Gloucestershire

Cirencester Roman tombstone may be to husband and wife

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Media captionWatch the moment archaeologists lifted a Roman tombstone in Cirencester

A Roman tombstone, which is the first of its kind unearthed in the UK, may have belonged to a husband and wife.

The tombstone was found near skeletal remains thought to belong to the person named on its inscription, making the discovery unique.

Archaeologists behind the dig in Cirencester, Gloucestershire, initially believed it marked the grave of a 27-year-old woman called Bodicacia.

But a new theory is that it belonged to a man called Bodus and Cacia, a woman.

Skeletal remains, believed to be of a man were found beneath the headstone, with the skeletons of women found nearby.

Neil Holbrook, of Cotswold Archaeology, said: "There are a number of different theories at the moment from experts.

"The one of a male and female is interesting and we need to complete our analysis of looking at the bones and understand the inscription better."

Image copyright Cotswold Archaeology
Image caption The tombstone had a Latin inscription as well as decorative carvings in the triangular pediment

The remains of three children were also found in the "family burial plot".

Mr Holbrook partially translated the Roman inscription on the tombstone, which he believes reads: "To the spirit of the departed Bodica [or Bodicacia], wife, lived for 27 years."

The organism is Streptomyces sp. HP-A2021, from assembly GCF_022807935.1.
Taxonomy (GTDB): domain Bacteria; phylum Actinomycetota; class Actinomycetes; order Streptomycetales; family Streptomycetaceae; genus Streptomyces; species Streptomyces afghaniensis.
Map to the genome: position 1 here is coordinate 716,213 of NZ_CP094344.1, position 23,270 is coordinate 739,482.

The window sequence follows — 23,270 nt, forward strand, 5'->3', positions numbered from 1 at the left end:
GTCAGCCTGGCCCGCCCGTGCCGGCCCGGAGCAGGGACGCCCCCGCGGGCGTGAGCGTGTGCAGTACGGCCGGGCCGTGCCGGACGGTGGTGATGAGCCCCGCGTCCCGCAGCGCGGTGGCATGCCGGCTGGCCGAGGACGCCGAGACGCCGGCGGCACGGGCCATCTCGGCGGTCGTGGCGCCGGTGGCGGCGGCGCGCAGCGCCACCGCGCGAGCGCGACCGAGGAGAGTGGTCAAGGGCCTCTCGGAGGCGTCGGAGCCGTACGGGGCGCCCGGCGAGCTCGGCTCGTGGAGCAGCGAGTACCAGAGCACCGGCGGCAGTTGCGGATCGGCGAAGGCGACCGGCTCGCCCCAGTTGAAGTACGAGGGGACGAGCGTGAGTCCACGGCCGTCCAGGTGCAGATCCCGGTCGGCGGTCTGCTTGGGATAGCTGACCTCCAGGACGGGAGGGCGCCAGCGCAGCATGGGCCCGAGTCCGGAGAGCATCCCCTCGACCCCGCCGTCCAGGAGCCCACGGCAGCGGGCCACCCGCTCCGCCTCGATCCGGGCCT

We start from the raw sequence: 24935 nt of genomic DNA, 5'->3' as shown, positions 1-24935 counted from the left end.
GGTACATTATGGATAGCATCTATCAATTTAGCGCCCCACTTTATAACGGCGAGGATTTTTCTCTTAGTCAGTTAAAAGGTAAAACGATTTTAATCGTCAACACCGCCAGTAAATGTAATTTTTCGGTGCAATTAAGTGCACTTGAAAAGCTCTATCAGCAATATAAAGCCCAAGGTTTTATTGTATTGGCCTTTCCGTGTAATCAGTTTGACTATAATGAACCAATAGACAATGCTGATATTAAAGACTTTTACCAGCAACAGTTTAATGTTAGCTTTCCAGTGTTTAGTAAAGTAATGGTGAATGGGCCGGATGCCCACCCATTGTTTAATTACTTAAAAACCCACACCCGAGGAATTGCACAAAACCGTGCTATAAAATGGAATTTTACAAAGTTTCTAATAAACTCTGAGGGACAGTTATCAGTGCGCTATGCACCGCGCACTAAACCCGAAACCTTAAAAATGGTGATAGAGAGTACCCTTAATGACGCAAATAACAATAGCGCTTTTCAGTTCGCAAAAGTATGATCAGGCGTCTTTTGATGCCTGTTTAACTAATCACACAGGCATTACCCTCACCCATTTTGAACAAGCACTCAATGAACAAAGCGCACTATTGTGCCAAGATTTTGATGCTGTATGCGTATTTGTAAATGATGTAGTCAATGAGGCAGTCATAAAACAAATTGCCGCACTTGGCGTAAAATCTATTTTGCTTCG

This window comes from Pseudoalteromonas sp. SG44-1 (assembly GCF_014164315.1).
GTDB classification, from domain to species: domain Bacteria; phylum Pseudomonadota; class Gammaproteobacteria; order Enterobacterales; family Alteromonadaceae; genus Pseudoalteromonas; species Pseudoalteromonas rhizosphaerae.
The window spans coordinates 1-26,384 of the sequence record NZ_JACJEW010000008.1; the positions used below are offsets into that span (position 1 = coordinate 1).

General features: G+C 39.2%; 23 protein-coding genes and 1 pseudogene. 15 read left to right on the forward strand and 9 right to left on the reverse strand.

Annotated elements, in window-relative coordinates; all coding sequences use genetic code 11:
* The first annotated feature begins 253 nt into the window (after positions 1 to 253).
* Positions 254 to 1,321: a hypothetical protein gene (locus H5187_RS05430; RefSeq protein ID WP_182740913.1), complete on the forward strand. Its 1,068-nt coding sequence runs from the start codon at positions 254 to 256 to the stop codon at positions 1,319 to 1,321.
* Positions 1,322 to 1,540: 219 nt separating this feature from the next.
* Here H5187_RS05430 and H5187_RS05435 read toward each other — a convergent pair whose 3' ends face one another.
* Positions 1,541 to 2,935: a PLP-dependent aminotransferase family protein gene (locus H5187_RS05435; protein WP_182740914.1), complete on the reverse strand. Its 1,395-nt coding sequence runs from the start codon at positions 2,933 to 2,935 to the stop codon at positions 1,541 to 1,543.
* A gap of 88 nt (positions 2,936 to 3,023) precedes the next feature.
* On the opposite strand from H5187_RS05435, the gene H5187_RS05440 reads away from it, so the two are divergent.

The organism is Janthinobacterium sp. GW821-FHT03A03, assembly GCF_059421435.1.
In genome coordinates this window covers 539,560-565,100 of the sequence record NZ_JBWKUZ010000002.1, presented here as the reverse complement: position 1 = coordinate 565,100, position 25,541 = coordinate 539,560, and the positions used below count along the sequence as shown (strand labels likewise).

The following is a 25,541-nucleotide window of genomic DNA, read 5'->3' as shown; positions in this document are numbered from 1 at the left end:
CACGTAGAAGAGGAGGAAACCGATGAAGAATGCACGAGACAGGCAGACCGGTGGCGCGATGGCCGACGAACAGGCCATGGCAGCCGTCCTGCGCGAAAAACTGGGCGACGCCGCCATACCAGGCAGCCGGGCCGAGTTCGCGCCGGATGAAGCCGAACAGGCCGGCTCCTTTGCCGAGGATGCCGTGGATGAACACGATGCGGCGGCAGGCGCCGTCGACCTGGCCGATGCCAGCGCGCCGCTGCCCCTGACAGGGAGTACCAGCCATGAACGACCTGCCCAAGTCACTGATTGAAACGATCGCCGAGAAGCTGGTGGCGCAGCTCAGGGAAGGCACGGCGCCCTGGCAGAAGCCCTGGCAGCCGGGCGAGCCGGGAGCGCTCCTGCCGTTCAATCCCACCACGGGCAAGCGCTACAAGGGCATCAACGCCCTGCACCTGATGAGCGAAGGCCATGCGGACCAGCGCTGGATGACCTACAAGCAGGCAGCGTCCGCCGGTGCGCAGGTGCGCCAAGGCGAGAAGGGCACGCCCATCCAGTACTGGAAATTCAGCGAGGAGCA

However, he said the inscription was carved by someone who probably could not spell or read, making a definitive translation difficult.

He added the interest the inscription has created throughout the world has been "quite extraordinary".

"It's a real puzzle - it's occupying some of the biggest brains of Latin epigraphy in Britain and throughout the world."

He said expert Dr Roger Tomlin, from Wolfson College, Oxford, has suggested the stone cutter had mixed up the word "Bodica" with the Roman dedication "sub ascia dedicatum" - meaning "dedicated under the shadow of the stone cutter's axe".

Oceanus tribute

The ornate carving at the top of the stone is thought to be a tribute to the Roman god Oceanus.

Mr Holbrook said: "The marine imagery is an allusion to the water voyage to the afterlife."

Amanda Hart, of the town's Corinium Museum, described the find as "amazing" and is hopeful the tombstone will go on display locally.

A total of 55 Roman graves have been found during the dig at St James Place.

A further 70 graves were discovered on the same site of the former Bridges Garage on Tetbury Road and a bronze cockerel figurine was found in 2011.

Cirencester, or Corinium as it was known, was the largest town in Roman Britain after London.

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